No part of deregulation had yet to perform as promised, yet the neoliberals weren’t done yet. After a brief hiatus post-S&L Crisis, the Riegle-Neal Interstate Banking and Branching Efficiency Act was passed with broad bipartisan support. Suddenly, major regional banks such as Washington Mutual and even the colossus that is Bank of America became possible. Riegle-Neal had repealed the remaining restrictions on interstate banking, and states had become powerless to regulate within their borders. What began as regulatory competition among states eventually took state legislatures completely out of the picture. At the state level, free market deregulators had won convincingly. Risk was spread out, but it was also amplified, and the total lack of prudent lending rampant in California, Texas and Florida later came back to bite Massachusetts, Ohio and Michigan.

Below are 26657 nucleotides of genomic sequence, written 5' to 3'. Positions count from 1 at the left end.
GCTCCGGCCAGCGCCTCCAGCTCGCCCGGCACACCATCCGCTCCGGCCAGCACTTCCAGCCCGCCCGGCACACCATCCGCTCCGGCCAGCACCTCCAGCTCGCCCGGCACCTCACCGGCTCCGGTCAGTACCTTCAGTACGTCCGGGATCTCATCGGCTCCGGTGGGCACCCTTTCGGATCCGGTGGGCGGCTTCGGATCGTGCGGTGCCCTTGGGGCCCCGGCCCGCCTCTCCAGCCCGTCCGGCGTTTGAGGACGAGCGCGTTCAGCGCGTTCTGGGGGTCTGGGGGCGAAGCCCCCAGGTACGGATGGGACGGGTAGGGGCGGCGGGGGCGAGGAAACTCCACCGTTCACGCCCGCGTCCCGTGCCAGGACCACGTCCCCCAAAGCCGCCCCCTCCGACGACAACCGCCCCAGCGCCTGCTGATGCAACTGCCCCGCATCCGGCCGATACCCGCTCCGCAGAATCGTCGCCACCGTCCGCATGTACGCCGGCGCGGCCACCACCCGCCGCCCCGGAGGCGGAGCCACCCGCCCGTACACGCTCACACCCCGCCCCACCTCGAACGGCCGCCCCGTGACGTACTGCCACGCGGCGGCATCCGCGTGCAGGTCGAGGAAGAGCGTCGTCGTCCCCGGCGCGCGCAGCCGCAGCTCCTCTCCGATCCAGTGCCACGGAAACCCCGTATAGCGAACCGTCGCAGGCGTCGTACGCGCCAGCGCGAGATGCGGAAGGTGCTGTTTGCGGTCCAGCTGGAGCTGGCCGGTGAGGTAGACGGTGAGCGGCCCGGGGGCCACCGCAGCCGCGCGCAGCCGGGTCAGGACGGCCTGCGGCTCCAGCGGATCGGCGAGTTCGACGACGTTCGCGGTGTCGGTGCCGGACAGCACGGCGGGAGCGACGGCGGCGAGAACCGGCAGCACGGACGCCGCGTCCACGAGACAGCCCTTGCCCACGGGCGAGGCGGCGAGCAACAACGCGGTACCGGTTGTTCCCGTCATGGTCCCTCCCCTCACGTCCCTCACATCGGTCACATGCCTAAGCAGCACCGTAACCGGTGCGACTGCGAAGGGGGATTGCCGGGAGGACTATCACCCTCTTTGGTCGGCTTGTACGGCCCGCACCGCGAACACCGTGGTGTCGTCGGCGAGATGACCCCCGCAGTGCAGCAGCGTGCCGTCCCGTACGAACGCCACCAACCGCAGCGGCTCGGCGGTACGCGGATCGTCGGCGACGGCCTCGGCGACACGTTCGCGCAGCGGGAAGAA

As I said, the neoliberals weren’t finished. This time, it wasn’t Congress who dropped the ball, but the free market fanatic, Alan Greenspan, who, in 1996 reinterpreted the Glass-Steagall Act to allow commercial banks, those holding insured (by the taxpayer) deposits, to earn up to 25% of their revenues through the far riskier practice of investment banking. This was an irresponsible exposure of both depositors and taxpayers to elevated levels of risk. Greenspan’s gesture was completed in 1999, when Congress passed the Financial Services Modernization Act, otherwise known as Gramm-Leach-Bliley. This repealed the remaining safeguards in Glass-Steagall and allowed banks to become “Financial Services” companies, offering (taxpayer insured) commercial banking services, investment banking services, and even insurance. Congress thus ratified the 1998 Citigroup merger with Travelers (insurance and investment banking) which had taken place the year before. At no time since the Great Depression had the US allowed risk to permeate every sector of the economy until Graham-Leach, and if nobody saw what was coming, it was simply because they didn’t bother to look.